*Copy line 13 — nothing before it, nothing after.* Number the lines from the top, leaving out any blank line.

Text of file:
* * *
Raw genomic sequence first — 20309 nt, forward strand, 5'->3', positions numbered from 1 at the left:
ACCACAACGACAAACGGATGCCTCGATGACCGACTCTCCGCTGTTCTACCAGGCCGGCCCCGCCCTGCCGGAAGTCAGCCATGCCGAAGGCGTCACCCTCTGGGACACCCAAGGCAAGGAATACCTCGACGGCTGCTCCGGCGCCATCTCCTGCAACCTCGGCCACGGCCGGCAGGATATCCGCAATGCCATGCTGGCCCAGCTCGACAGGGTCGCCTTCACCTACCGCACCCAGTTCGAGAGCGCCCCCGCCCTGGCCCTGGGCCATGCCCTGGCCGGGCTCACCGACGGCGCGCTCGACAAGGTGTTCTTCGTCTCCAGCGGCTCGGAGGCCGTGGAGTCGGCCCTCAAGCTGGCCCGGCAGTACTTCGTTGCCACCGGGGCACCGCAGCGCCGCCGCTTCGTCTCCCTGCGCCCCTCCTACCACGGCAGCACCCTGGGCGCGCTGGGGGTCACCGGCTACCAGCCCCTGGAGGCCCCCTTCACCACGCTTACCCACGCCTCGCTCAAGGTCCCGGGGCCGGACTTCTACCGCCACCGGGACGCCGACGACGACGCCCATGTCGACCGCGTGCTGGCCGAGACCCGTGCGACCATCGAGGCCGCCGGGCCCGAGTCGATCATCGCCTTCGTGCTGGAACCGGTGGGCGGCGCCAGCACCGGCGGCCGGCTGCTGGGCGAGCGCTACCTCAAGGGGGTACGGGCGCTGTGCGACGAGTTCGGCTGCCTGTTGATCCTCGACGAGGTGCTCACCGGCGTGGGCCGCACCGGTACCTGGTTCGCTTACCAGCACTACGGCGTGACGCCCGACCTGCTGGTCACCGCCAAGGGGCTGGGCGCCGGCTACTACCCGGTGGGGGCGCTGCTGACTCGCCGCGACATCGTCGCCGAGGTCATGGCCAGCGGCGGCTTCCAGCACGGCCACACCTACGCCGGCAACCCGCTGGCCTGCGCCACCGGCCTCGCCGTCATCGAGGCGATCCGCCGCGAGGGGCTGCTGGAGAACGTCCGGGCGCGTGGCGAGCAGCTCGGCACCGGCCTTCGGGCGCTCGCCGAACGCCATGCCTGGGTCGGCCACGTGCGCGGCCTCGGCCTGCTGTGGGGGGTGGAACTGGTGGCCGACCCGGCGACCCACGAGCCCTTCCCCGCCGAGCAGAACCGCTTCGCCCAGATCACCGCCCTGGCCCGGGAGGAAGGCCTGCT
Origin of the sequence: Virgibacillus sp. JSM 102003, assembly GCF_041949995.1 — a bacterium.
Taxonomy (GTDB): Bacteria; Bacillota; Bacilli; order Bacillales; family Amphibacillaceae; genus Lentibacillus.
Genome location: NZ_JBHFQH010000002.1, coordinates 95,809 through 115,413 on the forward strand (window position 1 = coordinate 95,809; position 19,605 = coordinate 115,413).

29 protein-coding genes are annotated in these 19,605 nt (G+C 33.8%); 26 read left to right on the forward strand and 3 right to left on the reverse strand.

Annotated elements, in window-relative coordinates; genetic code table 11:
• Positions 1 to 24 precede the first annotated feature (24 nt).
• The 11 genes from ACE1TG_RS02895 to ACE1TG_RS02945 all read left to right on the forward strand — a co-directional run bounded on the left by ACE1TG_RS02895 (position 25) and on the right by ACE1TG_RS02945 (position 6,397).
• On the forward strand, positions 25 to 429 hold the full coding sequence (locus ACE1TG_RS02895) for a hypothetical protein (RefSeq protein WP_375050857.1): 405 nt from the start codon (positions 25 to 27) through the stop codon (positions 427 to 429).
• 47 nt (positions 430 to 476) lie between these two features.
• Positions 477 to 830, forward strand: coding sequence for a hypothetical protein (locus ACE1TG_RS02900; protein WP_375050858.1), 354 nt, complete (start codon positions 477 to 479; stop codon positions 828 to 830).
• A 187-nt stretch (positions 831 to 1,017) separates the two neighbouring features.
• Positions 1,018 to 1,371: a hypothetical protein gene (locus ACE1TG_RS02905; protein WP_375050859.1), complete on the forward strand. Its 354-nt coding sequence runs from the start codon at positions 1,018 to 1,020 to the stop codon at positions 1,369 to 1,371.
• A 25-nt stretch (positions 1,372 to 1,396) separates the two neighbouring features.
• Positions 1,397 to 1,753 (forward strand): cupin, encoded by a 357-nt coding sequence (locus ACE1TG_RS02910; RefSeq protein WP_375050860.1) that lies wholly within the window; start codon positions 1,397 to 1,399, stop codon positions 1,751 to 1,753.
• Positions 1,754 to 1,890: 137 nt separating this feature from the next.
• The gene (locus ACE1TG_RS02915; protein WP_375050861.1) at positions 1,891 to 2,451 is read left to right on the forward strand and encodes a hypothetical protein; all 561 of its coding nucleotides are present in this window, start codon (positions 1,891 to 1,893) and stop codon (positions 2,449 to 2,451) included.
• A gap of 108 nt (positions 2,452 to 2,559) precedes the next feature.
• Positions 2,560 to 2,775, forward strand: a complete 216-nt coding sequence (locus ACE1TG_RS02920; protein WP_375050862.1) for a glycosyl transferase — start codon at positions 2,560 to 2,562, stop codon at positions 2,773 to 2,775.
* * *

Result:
• A 187-nt stretch (positions 831 to 1,017) separates the two neighbouring features.